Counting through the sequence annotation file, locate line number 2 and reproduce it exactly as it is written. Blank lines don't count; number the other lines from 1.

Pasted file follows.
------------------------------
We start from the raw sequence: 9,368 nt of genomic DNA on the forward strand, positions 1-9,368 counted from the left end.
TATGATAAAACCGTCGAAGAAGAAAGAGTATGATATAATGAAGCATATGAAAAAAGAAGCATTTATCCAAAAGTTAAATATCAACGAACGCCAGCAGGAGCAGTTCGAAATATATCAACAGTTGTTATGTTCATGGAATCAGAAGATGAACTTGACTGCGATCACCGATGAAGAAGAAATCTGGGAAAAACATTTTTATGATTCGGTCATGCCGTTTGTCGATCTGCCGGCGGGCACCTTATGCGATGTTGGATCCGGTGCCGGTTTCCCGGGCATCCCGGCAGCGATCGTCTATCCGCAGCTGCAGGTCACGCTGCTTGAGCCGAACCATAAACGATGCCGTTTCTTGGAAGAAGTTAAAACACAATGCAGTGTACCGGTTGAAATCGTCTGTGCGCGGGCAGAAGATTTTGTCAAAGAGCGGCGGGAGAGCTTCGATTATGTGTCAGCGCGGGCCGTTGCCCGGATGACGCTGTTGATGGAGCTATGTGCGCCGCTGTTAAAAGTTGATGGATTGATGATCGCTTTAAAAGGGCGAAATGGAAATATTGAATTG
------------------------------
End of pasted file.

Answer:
TATGATAAAACCGTCGAAGAAGAAAGAGTATGATATAATGAAGCATATGAAAAAAGAAGCATTTATCCAAAAGTTAAATATCAACGAACGCCAGCAGGAGCAGTTCGAAATATATCAACAGTTGTTATGTTCATGGAATCAGAAGATGAACTTGACTGCGATCACCGATGAAGAAGAAATCTGGGAAAAACATTTTTATGATTCGGTCATGCCGTTTGTCGATCTGCCGGCGGGCACCTTATGCGATGTTGGATCCGGTGCCGGTTTCCCGGGCATCCCGGCAGCGATCGTCTATCCGCAGCTGCAGGTCACGCTGCTTGAGCCGAACCATAAACGATGCCGTTTCTTGGAAGAAGTTAAAACACAATGCAGTGTACCGGTTGAAATCGTCTGTGCGCGGGCAGAAGATTTTGTCAAAGAGCGGCGGGAGAGCTTCGATTATGTGTCAGCGCGGGCCGTTGCCCGGATGACGCTGTTGATGGAGCTATGTGCGCCGCTGTTAAAAGTTGATGGATTGATGATCGCTTTAAAAGGGCGAAATGGAAATATTGAATTG